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Writer Fuel: Human-Mouse “Mini Brains” Play Pong


A synthetic minibrain made out of human and mouse neurons has successfully learned to play the video game “Pong” after researchers hooked it up to a computer-controlled electrode array. It is the first time that brain cells isolated from an organism have completed a task like this, suggesting that such learning ability is not limited to fully intact brains locked inside animals’ skulls.

In the new study, researchers grew a synthetic neuron network on top of rows of electrodes housed inside a tiny container, which they called DishBrain. A computer program sent electrical signals that activated specific regions of neurons. These signals told the neurons to “play” the retro video game “Pong,” which involves hitting a moving dot, or “ball”, with a small line, or “paddle,” in 2D. The researcher’s computer program then channeled performance data back to the neurons via electrical signals, which informed the cells of whether they had hit or missed the ball.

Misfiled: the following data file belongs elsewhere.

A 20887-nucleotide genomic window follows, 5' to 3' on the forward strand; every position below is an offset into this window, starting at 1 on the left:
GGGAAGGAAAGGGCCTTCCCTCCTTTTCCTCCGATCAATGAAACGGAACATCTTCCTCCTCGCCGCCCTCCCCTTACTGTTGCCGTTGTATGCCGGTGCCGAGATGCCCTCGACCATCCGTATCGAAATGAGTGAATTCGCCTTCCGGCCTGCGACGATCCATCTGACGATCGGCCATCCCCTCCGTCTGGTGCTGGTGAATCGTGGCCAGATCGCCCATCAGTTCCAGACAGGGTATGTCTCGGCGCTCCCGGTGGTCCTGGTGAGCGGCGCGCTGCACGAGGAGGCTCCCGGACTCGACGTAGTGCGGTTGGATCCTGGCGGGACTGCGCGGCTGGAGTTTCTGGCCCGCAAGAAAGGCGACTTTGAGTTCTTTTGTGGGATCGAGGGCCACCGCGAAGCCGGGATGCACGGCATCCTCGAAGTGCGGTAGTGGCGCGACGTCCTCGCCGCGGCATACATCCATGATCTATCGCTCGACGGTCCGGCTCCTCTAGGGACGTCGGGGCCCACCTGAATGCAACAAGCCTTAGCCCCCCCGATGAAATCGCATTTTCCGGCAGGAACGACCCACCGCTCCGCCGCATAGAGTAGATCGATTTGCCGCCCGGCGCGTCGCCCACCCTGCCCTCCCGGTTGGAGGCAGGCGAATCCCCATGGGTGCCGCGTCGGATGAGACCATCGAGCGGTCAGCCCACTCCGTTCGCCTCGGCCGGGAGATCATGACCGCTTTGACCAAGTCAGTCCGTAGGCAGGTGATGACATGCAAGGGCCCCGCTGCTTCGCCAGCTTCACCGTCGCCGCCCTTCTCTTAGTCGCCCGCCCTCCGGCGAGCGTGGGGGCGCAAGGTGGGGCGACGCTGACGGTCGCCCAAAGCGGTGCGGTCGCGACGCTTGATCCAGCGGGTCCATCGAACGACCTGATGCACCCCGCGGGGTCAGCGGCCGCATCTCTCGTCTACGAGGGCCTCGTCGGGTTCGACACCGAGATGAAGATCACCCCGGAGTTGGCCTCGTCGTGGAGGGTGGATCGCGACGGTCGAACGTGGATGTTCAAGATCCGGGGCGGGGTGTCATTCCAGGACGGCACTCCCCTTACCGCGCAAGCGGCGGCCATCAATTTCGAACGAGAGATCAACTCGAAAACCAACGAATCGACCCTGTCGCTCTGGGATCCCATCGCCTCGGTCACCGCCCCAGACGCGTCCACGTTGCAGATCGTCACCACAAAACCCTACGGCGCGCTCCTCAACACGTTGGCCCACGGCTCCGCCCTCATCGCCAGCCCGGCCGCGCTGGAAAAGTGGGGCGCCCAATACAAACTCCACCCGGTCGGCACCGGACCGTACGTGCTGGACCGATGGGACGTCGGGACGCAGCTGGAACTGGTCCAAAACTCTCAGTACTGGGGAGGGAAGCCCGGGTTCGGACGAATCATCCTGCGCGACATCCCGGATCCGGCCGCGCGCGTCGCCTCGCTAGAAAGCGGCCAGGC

The researchers found that, within just five minutes, the neurons had already started altering the way they moved the paddle to increase how often they hit the ball. This is the first time that a man-made biological neural network has been taught to independently complete a goal-oriented task, the researchers wrote in a new paper published Oct. 12 in the journal Neuron (opens in new tab).

“Writer Fuel” is a series of cool real-world stories that might inspire your little writer heart. Check out our Writer Fuel page on the LimFic blog for more inspiration.

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